Just this past week I worshipped in a church where the pastor opened the service by plaintively saying, “We are here hurting, anxious, and groaning, seeking answers, lamenting amid the racism, sexism, ageism, and anthropocentrism.”
Looking around the gathered all-white, upper middle-class congregation, they looked to me like they were in pretty good shape. A congregation of modern, relatively affluent, North American folk like us need pastoral encouragement to be even more self-centered and self-consumed? Can worship be reduced to a weekly deep dive into our innate narcissism.
Decades before we learned to label our theological pathology as moralistic therapeutic deism, this little book, for any of its flaws, named it. Perennial is our attempt to turn Paul’s “the gospel of God” (Rom 1:2-4) into a means of getting what we want out of God. But the gospel is God’s means of getting what God wants out of us.
When Methodists stop talking about God, we enjoy talking about ourselves. How is it in your church? Without God, we are free to fall face down into the worst excesses of carping moralism and saccharine sentimentality. Except for a few notable lapses, by the grace of God, I’m glad to see that in this book I avoided both. The book’s title begins, not with my attempt to assess human need but with the word “gospel” – the most interesting (and ultimately truthful) word the church has to say to the world of any age.
Sure, there’s the awkward phrase, an occasional sappy illustration, a cringe-worthy idiom or two. Although I like the opening sentence that states our pastoral ease “with the person in the gutter rather than the person at the top,” I wish I hadn’t ended the book with a paragraph that sounds close to a blathering platitude by Joel Osteen. That makes me even more grateful that Lillian Daniel – one of the most clear-eyed, risk-taking, tell-it-like-it-is, platitude-free preachers I know – overlooked my youthful indiscretions and wrote this edition’s preface.
Still, for any of its faults, I’m rather pleased with the book’s straightforward, eager-to-be-heard style. I’m surprised that a thirty-one-year-old, novice theology professor, fresh from a little, nowhere Methodist congregation, had the self-confidence to lay aside concerns about what my sophisticated theological friends might think, or how my inexperience and ignorance disqualified me, and just say the good news of God that people deserve to hear. I don’t remember feeling self-confident at the time. A three-hundred-member congregation that no one has ever heard of, where the Treasurer sheepishly says, “If you can’t find a way to make these deadbeats put more in the plate, you won’t be paid this month,” had not instilled in me self-confidence.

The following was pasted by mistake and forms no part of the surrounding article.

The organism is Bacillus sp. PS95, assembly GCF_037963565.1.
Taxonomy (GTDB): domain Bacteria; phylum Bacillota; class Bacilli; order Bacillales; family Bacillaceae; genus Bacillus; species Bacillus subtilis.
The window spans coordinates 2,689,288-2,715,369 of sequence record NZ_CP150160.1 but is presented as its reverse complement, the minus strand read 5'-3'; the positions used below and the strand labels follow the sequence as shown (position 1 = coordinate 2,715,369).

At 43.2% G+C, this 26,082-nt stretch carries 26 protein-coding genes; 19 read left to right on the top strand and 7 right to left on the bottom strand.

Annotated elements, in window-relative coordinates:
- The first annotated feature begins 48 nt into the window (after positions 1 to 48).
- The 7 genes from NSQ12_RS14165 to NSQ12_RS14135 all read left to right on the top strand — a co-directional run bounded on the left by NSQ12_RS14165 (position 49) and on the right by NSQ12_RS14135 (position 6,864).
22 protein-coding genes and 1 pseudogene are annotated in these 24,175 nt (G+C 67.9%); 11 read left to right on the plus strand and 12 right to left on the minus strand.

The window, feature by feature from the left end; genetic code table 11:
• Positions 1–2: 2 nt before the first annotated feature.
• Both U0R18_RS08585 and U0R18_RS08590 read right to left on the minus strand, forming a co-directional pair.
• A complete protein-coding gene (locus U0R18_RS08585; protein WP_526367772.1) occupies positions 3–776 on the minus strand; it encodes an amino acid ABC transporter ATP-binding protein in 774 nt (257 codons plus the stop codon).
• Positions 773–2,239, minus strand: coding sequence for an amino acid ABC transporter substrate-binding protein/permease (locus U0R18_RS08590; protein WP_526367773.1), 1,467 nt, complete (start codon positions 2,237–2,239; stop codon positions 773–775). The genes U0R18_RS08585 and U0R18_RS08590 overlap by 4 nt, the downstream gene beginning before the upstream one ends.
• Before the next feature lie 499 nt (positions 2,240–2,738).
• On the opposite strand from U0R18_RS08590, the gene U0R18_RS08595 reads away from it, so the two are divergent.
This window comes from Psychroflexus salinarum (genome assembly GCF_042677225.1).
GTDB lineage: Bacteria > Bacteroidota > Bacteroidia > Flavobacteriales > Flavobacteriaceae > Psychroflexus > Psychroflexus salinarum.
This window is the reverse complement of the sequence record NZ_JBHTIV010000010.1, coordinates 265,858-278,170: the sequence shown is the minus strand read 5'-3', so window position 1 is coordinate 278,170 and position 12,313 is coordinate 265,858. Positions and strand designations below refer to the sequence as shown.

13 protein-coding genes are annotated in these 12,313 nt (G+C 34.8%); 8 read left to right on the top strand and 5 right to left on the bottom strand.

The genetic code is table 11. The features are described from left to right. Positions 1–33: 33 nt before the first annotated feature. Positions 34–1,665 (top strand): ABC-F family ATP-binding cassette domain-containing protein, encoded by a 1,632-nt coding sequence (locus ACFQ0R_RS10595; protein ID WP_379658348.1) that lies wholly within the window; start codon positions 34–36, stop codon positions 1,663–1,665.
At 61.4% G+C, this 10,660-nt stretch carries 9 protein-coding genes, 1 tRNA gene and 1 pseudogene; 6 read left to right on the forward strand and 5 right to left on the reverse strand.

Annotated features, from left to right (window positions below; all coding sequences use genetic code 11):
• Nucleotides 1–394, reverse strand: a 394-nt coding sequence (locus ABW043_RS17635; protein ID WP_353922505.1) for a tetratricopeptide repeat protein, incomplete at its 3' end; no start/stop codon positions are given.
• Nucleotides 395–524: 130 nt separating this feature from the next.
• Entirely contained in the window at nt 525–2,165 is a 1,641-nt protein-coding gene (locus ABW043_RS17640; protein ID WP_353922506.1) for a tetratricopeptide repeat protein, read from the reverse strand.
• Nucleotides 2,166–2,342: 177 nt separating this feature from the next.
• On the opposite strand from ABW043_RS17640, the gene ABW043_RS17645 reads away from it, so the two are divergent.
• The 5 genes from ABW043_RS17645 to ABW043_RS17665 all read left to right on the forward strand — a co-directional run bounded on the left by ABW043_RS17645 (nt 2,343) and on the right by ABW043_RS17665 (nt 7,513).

I therefore believe that any strength in the book is attributable, not to the poise or solid academic preparation of a young preacher, but rather to a reckless God who saves by capturing unqualified people like me and using them – even though they be unawares and ill-prepared – for good purpose. Perhaps I talk about risk and vocation so much in the book because three years into ordained ministry, I was still reeling from the shock of God having picked me, of all people, to deliver the word.
That vocative God – Father, Son, and Holy Spirit – is so much more interesting than the rookie preacher who wrote this book. Yet I am bold to believe that the Gospel announced by and embodied in that God explains me and this book.